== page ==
Merseyside firm gathers evidence for Facebook data breach claims


Hayes: “tip of the iceberg”

A specialist firm in Bootle, Merseyside, is gathering evidence for a potential Facebook data breach group action, it has emerged.

Kingsley Hayes, managing director and owner of Hayes Connor Solicitors, an alternative business structure, said the firm had received “hundreds of enquiries” and signed up dozens of potential clients.

“We’re trying to lead the way in helping people understand their rights and whether they have been victims of a data breach,” he said. “At the moment it’s mainly about awareness.”

Mr Hayes, whose firm has also been gathering claims for a group action against consumer credit reporting agency Equifax, said: “What’s emerged so far could just be the tip of the iceberg. We could be talking about one of the largest ever group actions of its kind in the UK courts.”

Facebook and consulting firm Cambridge Analytica are at the centre of a dispute over the misuse of the data of up to 50m Facebook users to influence the outcome of the US presidential election and Brexit referendum in 2016.

Mr Hayes said the future of any group action would depend partly on the outcome of an investigation by the Information Commissioner’s Office.

He said anyone worried that their data had been misused by Facebook should check the apps they enabled through the platform and whether they had any letters from Facebook warning them of potential misuse.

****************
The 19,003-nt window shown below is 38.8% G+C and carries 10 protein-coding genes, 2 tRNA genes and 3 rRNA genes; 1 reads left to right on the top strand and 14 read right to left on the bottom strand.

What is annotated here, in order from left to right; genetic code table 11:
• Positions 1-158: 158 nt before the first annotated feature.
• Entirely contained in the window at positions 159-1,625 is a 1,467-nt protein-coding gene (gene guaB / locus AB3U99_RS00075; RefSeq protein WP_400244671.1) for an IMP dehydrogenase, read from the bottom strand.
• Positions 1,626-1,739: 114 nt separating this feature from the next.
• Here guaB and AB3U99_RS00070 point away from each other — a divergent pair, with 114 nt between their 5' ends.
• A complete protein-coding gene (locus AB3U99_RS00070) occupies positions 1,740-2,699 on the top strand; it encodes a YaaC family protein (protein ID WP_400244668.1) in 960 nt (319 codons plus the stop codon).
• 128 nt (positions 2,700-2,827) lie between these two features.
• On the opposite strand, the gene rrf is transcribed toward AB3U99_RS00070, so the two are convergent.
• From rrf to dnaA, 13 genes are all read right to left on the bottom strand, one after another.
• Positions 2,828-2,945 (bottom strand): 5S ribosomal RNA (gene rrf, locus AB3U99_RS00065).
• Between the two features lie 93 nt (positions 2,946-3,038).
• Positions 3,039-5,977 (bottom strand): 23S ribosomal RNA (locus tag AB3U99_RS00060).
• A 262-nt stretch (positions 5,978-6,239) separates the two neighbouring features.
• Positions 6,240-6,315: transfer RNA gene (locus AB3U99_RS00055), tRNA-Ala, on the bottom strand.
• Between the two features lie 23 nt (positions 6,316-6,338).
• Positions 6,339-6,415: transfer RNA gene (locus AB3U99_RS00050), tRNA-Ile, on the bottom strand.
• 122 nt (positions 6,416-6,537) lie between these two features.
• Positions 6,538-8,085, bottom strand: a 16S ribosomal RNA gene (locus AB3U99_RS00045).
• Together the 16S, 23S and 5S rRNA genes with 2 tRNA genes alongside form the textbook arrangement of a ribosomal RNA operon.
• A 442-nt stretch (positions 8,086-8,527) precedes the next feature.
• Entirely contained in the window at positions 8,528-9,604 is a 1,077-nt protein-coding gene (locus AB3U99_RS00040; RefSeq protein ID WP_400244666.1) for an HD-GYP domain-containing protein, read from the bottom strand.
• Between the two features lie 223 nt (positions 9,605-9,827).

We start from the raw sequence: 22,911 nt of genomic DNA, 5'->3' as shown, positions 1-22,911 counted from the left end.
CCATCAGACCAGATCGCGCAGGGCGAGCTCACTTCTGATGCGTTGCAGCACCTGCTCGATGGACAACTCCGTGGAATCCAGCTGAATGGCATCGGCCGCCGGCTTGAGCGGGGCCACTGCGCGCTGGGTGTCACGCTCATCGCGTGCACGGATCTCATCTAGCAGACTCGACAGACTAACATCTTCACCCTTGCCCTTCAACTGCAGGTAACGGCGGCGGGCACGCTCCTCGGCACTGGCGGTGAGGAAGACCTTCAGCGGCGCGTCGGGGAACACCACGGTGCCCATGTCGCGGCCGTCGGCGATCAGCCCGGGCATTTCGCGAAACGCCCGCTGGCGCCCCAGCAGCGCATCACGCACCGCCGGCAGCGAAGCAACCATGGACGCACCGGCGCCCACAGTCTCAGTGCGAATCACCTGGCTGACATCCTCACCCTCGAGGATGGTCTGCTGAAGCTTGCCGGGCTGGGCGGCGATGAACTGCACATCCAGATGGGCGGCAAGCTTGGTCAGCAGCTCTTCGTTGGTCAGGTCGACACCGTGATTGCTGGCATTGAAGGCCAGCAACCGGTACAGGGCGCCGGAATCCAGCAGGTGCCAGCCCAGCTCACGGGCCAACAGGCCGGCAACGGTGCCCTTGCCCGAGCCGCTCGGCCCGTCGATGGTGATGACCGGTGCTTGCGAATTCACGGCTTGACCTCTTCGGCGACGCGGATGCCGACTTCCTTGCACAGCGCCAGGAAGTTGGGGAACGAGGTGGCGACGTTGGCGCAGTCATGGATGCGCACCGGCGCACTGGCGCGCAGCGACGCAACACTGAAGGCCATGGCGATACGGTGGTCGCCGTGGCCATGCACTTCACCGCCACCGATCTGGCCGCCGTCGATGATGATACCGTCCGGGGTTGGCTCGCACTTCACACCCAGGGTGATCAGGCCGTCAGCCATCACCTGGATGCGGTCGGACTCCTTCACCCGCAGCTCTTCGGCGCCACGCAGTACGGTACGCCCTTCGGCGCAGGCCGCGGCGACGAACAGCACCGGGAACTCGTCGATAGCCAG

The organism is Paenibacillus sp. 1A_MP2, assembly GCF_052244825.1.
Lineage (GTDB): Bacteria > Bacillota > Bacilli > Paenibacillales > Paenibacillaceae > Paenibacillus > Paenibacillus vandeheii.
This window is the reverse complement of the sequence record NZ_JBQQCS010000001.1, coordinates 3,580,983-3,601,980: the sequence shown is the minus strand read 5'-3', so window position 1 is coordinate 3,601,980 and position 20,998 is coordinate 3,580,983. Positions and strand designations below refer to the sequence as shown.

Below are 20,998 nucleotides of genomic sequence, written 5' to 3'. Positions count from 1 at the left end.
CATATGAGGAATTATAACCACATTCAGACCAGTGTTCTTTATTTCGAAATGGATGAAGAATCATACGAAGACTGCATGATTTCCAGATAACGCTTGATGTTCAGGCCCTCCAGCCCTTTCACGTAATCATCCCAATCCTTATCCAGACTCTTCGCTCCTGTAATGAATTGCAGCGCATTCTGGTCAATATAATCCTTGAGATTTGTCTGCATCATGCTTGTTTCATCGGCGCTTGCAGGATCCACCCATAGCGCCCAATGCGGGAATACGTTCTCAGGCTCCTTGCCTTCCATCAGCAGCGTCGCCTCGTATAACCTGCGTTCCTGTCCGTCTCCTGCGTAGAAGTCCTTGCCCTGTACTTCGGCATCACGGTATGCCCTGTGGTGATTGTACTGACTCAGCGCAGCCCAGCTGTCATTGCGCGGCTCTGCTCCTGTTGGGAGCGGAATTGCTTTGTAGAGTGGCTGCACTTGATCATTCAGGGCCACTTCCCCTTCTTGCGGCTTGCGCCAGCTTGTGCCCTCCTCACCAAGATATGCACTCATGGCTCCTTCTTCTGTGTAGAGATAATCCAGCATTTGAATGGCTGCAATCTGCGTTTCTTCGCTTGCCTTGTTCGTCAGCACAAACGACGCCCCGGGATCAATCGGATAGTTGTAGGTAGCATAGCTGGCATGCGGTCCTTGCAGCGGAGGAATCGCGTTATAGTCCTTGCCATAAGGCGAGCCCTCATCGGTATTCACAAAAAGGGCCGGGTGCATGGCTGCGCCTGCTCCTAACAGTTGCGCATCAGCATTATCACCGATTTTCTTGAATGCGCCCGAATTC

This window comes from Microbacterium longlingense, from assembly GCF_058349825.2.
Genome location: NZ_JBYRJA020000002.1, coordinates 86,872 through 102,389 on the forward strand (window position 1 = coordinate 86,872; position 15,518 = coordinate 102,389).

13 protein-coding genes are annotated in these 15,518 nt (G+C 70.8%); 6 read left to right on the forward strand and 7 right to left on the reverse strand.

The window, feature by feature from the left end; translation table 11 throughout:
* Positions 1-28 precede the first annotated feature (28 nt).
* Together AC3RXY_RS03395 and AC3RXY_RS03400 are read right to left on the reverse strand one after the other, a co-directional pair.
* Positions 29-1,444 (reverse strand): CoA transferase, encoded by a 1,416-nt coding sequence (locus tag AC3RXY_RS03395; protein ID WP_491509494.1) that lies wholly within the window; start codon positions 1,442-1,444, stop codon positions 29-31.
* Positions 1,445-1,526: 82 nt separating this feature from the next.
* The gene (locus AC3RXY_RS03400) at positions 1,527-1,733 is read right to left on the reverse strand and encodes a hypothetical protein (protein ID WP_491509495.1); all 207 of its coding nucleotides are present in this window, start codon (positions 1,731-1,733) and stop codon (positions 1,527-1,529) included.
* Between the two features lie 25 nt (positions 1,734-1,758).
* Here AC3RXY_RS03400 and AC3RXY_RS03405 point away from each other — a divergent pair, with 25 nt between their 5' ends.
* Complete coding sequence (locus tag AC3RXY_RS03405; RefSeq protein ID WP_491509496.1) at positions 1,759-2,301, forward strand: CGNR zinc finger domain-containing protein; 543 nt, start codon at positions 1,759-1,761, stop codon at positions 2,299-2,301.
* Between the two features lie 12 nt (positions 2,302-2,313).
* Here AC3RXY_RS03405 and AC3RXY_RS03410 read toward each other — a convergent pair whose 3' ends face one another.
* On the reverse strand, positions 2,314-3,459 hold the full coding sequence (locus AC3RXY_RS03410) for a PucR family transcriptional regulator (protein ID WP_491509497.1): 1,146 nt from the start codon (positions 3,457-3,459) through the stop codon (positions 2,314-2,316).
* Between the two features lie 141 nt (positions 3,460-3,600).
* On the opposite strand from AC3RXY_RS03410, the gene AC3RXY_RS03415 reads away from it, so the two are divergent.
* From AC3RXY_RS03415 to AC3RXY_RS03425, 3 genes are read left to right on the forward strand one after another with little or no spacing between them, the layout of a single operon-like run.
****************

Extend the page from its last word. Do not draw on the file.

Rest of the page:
The solicitor advised potential claimants to note down their concerns and why they believed the privacy of their data had been breached.

Mr Hayes added that it was too early to say what kind of funding model would be used for the group action, but it was unlikely to involve clients having to pay legal fees in advance.

Barrister Ian Whitehurst from Exchange Chambers, instructed by Hayes Connor to work on the case, commented: “A group action is undoubtedly the best way forward for data breach claims of this nature.

“It allows people with the same type of claim in principle to bring it together on a collective basis to strengthen their overall position and increase their chances of settlement or success in litigation.

“What’s more, with a group action claimants often share the legal fees. Even better, while the cost of pursuing small claims can be a barrier to justice, by grouping cases together, solicitors are often able to run group actions on a no win-no fee basis.”

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